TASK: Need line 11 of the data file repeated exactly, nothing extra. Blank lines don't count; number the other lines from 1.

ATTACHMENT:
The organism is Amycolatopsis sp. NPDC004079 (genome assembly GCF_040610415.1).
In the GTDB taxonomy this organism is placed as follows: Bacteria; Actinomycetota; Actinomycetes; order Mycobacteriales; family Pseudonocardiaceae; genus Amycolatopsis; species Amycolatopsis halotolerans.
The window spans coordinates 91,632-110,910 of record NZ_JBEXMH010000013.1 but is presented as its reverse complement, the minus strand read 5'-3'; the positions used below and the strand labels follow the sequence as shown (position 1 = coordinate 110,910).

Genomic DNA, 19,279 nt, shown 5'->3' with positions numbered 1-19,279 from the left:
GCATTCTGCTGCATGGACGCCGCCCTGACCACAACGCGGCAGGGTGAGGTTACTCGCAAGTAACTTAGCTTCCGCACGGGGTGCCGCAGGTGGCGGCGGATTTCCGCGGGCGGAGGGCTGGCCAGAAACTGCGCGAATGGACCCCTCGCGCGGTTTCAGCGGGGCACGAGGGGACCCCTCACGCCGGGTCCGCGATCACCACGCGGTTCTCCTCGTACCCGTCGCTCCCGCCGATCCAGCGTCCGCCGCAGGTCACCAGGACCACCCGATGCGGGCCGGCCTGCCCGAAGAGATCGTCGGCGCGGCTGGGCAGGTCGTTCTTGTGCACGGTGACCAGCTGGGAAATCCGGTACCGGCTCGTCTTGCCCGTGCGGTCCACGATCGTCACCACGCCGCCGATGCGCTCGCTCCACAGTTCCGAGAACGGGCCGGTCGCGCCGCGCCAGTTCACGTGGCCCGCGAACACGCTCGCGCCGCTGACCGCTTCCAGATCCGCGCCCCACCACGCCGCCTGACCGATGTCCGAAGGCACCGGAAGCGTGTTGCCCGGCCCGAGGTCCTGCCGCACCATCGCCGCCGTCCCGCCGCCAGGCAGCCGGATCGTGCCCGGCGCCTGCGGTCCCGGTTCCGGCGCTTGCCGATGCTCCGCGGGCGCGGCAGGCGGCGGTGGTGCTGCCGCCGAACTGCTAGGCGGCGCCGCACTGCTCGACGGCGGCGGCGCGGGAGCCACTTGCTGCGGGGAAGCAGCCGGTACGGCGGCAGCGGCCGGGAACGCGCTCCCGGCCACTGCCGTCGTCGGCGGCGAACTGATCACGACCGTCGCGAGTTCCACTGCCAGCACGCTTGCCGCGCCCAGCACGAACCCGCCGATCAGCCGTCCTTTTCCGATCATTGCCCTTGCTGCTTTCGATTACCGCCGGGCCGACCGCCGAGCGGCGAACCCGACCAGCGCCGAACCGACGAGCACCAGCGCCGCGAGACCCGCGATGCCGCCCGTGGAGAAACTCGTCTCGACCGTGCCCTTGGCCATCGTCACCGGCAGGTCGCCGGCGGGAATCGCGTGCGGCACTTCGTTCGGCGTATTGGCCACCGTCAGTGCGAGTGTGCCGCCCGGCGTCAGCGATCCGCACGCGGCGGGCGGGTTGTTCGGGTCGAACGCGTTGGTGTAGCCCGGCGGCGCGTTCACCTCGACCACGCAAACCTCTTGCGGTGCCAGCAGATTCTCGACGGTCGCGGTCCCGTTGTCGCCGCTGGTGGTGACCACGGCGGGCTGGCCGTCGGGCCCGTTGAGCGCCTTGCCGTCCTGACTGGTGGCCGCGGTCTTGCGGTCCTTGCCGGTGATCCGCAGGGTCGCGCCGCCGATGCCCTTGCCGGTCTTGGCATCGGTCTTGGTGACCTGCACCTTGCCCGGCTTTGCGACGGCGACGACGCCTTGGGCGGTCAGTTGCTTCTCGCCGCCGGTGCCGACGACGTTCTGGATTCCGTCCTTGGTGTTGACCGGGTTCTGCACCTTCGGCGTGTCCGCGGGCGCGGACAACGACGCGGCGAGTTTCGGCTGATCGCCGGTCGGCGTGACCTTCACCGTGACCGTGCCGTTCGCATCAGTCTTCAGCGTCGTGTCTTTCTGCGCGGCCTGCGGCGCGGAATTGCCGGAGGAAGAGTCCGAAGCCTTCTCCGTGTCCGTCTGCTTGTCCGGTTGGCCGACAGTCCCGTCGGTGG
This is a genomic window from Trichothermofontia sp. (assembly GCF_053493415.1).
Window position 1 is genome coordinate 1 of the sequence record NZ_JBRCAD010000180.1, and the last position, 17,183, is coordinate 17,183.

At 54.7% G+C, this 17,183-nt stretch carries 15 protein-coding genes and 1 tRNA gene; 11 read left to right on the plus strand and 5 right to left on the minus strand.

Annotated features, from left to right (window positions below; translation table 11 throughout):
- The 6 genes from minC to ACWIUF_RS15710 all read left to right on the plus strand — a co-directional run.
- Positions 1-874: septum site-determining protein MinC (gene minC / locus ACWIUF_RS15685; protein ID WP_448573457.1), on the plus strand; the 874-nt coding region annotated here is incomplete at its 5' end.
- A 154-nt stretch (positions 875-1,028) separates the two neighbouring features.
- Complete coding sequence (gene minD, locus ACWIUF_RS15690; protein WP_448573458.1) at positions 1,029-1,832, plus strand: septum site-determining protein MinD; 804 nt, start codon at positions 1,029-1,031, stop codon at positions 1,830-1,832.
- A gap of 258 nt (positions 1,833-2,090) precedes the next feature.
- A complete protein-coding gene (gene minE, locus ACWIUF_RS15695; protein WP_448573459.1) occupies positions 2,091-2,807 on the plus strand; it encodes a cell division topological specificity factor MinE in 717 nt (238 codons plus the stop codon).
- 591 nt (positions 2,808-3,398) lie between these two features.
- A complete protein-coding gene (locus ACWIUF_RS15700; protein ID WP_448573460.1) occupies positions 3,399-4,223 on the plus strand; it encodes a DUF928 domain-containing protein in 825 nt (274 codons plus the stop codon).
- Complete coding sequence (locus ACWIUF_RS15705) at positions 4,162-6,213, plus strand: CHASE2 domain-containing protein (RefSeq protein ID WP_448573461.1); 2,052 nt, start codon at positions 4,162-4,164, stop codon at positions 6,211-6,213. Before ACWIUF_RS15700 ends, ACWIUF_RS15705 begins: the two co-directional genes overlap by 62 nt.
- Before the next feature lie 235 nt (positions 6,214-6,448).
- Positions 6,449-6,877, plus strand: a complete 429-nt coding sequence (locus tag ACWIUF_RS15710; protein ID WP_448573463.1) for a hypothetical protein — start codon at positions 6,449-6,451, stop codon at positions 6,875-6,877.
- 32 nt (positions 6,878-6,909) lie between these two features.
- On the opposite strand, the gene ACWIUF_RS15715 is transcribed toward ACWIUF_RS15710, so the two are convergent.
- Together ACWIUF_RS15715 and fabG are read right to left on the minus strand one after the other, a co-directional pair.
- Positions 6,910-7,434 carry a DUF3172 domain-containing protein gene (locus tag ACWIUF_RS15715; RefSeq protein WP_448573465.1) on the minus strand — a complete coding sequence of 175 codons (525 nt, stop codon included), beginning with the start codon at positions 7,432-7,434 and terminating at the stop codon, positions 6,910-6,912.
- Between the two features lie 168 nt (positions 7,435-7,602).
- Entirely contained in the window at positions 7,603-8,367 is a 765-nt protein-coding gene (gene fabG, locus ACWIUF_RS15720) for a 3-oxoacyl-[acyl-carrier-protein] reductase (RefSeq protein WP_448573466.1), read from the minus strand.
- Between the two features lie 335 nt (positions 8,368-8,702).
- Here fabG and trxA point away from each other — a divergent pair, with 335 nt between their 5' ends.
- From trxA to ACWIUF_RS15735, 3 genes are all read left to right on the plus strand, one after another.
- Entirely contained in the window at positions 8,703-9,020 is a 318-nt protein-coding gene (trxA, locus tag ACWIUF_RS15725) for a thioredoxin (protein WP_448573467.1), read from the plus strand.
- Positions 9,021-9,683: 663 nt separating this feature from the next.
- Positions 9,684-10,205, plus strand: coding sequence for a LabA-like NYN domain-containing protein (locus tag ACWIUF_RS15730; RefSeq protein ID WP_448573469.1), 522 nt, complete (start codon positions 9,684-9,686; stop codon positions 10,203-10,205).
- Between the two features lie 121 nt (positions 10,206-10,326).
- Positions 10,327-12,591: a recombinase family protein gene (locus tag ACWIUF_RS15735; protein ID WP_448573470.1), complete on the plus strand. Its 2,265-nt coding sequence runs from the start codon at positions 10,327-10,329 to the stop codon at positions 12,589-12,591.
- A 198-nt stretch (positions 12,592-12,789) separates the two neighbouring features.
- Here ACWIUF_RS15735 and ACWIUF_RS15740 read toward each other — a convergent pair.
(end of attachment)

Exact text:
- Positions 1-874: septum site-determining protein MinC (gene minC / locus ACWIUF_RS15685; protein ID WP_448573457.1), on the plus strand; the 874-nt coding region annotated here is incomplete at its 5' end.